Stop-On-Defect tank floor scanning with real time display

The addition of a real time display to the stop-on-defect approach allows the technician to see a signal even if the signal does not reach the preset threshold. This advantage allows the operator to mark and check any signal displaying on the real time display. Then, the technician can decide if the signal that did not reach the threshold has sufficient pit depth to be included in the anomalies that are of interest. The technician can then adjust the threshold to include this anomaly or the technician can adjust the sensitivity of the unit to cause this anomaly to trigger the threshold. Supporters of stop-on-defect units agree that the main advantage of this approach is that it can be used to discern signals that are just slightly higher than the general noise level. This could be difficult to do with a manual unit where the technician relied on a real time display and had to find all the signals that were just one or two bars above the general noise level.

Mapping tank floor scanning using a Multiple color map presentation

Mapping systems are motor driven and have the added sophistication of computers, software, and some form of encoder that measures wheel travel and tells the software program where the sensor is on the floor at all times. The signal responses are recorded and saved to a file. At some point, the files are transferred to the tank floor drawing. At the end of the inspection, the technician can provide an automated report that provides color images of the tank floor plates with pitting that is relative in volume loss or pit depth to the color on the tank floor map. The map of the tank floor makes it easy for the tank owner to know immediately what type of repair strategy will be needed. Some argue that the map is more representative of the volume loss than of the pit depth. It is the pit depth that determines repair strategy and remaining floor life. However, supporters of the mapping approach argue that the map provides valuable repair information and that if the owner is reasonable as regards to the known limitations of the technology, there is considerable value to this approach.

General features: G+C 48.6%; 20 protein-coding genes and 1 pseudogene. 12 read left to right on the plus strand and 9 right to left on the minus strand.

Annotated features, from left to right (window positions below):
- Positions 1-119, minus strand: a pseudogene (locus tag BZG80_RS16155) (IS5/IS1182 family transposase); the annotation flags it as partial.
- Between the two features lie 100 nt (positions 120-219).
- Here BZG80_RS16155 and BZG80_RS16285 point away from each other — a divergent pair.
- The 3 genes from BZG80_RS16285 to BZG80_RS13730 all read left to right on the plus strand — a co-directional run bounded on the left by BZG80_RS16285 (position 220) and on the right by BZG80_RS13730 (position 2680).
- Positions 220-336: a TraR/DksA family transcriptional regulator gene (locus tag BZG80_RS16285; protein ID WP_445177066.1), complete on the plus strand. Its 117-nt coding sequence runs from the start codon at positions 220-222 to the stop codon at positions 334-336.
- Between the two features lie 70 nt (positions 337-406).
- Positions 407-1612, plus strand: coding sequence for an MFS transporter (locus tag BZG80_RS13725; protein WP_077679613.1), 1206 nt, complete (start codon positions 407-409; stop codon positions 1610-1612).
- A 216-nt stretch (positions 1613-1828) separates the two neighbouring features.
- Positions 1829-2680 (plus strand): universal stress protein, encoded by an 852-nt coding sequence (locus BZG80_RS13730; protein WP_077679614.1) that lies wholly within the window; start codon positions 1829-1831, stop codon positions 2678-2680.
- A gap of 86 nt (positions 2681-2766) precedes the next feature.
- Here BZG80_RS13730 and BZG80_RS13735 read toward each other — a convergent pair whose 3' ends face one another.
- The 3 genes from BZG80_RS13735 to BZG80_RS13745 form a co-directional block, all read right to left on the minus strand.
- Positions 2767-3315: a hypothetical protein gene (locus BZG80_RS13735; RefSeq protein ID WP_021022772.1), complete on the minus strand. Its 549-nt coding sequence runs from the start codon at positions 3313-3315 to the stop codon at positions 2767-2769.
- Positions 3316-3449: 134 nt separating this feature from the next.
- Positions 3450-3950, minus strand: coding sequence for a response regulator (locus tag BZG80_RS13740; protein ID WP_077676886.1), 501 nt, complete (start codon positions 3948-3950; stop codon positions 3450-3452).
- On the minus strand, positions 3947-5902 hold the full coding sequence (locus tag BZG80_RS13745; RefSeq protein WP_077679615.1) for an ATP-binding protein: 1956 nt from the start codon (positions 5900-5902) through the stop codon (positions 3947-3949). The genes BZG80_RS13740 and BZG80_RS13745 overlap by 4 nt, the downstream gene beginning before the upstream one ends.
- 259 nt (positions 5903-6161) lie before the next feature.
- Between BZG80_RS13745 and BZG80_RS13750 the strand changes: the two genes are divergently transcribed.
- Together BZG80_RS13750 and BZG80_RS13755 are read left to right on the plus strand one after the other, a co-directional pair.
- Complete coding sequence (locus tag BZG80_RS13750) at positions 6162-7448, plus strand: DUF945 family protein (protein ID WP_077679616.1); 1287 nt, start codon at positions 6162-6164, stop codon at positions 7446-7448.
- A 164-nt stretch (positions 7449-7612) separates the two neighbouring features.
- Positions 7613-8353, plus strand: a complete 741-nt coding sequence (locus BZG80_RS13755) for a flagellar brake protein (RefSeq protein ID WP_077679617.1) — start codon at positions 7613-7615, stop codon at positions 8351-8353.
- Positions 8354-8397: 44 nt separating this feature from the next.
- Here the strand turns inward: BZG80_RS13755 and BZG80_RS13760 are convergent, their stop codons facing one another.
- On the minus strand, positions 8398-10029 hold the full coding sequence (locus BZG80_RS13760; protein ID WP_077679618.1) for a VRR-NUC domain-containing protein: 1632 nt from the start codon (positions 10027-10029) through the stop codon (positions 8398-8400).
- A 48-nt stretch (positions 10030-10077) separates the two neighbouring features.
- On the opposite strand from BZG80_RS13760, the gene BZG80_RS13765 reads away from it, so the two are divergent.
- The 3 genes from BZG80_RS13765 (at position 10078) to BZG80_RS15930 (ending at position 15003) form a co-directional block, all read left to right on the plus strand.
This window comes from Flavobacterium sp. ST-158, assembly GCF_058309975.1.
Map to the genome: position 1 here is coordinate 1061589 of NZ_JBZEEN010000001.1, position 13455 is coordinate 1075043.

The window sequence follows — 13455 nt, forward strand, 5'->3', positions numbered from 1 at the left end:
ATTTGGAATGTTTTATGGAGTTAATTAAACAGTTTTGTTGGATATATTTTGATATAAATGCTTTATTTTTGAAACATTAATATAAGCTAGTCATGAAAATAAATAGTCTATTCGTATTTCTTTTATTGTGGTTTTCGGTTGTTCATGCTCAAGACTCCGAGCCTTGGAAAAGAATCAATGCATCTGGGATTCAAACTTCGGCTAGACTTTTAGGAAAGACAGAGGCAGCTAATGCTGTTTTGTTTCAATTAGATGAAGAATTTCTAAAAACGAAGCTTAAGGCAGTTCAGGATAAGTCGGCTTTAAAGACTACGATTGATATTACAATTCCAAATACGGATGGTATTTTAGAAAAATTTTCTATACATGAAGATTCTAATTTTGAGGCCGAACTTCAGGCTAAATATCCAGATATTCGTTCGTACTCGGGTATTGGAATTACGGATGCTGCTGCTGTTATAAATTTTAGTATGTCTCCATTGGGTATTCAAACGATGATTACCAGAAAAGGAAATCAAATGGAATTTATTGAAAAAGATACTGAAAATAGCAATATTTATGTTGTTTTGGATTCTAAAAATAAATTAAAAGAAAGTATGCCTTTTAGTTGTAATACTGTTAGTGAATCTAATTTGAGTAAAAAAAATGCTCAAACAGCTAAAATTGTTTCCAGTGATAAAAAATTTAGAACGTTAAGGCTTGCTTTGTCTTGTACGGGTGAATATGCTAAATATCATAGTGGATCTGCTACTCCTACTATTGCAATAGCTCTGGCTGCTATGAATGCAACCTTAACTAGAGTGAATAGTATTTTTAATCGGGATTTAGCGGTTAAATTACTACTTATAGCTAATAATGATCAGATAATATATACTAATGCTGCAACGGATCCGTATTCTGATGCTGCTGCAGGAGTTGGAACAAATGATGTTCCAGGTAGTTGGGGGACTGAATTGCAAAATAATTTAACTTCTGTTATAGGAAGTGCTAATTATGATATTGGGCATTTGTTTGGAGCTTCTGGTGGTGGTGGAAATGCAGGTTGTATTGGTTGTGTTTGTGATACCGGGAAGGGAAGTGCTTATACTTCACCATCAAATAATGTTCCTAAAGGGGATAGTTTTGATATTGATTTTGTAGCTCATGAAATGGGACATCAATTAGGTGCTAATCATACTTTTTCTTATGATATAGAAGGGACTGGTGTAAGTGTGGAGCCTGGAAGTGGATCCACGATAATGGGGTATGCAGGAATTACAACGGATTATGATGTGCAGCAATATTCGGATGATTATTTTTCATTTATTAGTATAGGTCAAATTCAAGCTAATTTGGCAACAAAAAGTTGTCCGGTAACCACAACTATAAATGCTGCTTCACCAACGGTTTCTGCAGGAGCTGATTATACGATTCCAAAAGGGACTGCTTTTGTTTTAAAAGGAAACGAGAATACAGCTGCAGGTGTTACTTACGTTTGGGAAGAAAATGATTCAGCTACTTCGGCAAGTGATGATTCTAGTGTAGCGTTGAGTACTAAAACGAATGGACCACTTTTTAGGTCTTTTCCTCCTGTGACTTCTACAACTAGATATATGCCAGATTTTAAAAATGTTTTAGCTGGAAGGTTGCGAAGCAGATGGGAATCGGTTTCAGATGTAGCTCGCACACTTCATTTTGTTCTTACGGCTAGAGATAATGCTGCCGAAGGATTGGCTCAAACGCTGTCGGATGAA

So, which method is correct?

I believe the application of manual, stop-on-defect, and mapping is absolutely tied to the condition of the tank floor. Tanks that have low density of general corrosion or low density of isolated pitting are most suitable for manual scanning. This approach will find all the pitting and will do so very economically.

If the tank floor has a mid to high density of general corrosion pitting, then the stop-on-defect unit is preferable. The ,stop-on-defect can be set up to stop only when signals come out of the noise and exceed the general noise level. This screening would be difficult to do simply by looking at signals and trying to make the determination on the fly. This method would successfully find the pitting that is visible above the general noise level and this is the best that can be inspected in this situation. It is also the most economical approach for this particular top floor condition.

If the scanner is placed on the tank floor and the screen lights up with multiple levels of color, the technician can become overwhelmed in regards to signal interpretation. This condition favors a mapping tool, where all these signals can be mapped. Some of the signals can be checked with ultrasonic equipment to determine an expectation of pit depth in general regions in comparison to map color. These map colors are more representative of bands of pit depth and not necessarily relative to absolute pit depth. This approach would allow for a fairly rapid inspection and is relative information when planning a comprehensive repair.

The bottom line is that there are applications for all of the approaches. Sometimes the decision of which unit may be made on price or prior experience of tank floor conditions. It is my opinion that the decision of which application should not be made until the technician is in the tank and has performed some scanning to determine density and depth of defects.

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MFE Enterprises, Inc. Headquarters • 150 Holder Lane • Dripping Springs, TX 78620

MFE Enterprises, Inc. Headquarters
150 Holder Lane
Dripping Springs, TX 78620